The past which is not recoverable in any other way is embedded, as if in amber, in the music, and people can regain a sense of identity.
— Oliver Sacks
You’re cruising along the highway when a particular song on the radio releases a flood of vivid memories—long ago events, people you hadn’t thought about in years, even associated emotions. What is a quotidian and generally pleasant experience for most of us is a window back into the world for individuals with Alzheimer’s and other forms of memory loss.
Tempo and Rhythm Stimulate the Brain
Music stimulates not only auditory functions but a broad range of our brain’s networks, especially undamaged but otherwise inaccessible parts of the brain. Tempo calls on the cerebellum and cerebrum, our motor managers. Rhythm also stimulates the limbic areas of the brain, the center of our emotions, as does musical tone.
Just as learning to play a musical instrument at an early age transforms the brain’s structure, so too does music affect the brain’s neuro circuits at any age. Neuroscientists explain that “music-evoked autobiographical memories” (MEAMs) have great potential to enhance the quality of life of Alzheimer’s patients. In fact, musical appreciation is one of the last capabilities to fade.
Musical Preferences by Personality
Individuals with memory impairment benefit from what has been pleasurable in their earlier lives—especially hearing their favorite music. Not only is music an effective and soothing distraction at moments of distress or frustration, but also it becomes an important means for patients to reconnect with their world. Especially in later stages, when patients can no longer experience empathy, music stimulates emotional connection.
Spotify conducted research that indicates musical tastes alter as people age but, by age thirty-three, most listening habits are well-established and relatively immutable, and, not surprisingly, neuroscientists have found that older adults prefer this music of their younger years. This research suggests that a classically trained musician may respond to Mozart while another person of the same generation may prefer the strong bass and nails-on-a-blackboard voice of Iggy Pop. But both may respond to tunes from their earliest childhood.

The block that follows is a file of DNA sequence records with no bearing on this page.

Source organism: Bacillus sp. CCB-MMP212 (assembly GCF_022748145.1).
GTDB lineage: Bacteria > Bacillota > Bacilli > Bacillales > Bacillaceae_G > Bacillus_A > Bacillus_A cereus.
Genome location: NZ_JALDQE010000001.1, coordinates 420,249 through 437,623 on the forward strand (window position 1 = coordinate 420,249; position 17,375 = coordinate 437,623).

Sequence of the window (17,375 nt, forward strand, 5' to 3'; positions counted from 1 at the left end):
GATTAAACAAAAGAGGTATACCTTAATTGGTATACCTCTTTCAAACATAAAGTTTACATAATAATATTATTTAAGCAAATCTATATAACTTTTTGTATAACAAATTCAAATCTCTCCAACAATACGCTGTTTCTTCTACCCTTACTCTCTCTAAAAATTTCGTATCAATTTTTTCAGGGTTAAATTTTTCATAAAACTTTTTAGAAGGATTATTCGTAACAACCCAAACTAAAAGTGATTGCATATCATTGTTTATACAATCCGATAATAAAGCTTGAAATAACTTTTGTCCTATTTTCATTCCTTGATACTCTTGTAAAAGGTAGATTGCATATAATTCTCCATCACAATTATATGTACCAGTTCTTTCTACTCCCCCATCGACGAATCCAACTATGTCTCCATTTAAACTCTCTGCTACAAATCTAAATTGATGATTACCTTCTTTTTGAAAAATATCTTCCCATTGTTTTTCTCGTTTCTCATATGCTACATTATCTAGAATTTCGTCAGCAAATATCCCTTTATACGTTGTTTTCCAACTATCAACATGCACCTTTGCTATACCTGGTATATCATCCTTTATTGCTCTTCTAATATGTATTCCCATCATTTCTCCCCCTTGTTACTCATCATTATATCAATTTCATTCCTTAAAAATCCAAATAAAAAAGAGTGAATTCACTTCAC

“By getting to know the preferences and unique personality of each memory care patient, we can create medleys and playlists for each,” says Judi Cleary, Executive Director of Branchlands.
Music & MemorySM Certification
As part of its personalized approach to care of memory-impaired individuals, Linden House Assisted Living at Branchlands has adopted the Music & Memory program. Before a patient is admitted, Linden House staff conducts detailed interviews with family members and caregivers to learn about background, interests, daily routines, nutritional needs and preferences, and many other similar and important dimensions of a person’s life before coming to Branchlands.
The resulting care plan will include, among many other important details, guidelines that assist staff in creating a personalized playlist. This music and other music therapy programs are integrated into a daily care plan focused on engaging, calming, and even delighting the memory-impaired.
The Stories Family Tell
Memory loss is devastating, and especially at later stages when patients lose significant cognitive function, families grieve the loss of emotional connection. Music therapy has the power to reanimate the personality and the ability to feel and give affection.
George’s mother was at the point where she did not recognize her grandchildren. But she had always loved musicals. “When we played the music from South Pacific,” George recalls, “she would always smile and tap her feet. What was most amazing, though, was that, after the iPOD was removed, she would look up at me and call me by my name, something she hadn’t done in months.” His sister adds, “You can’t imagine how important the memory of that moment was to us. For brief moments, we would have our mother back, and it was music that brought her to us.”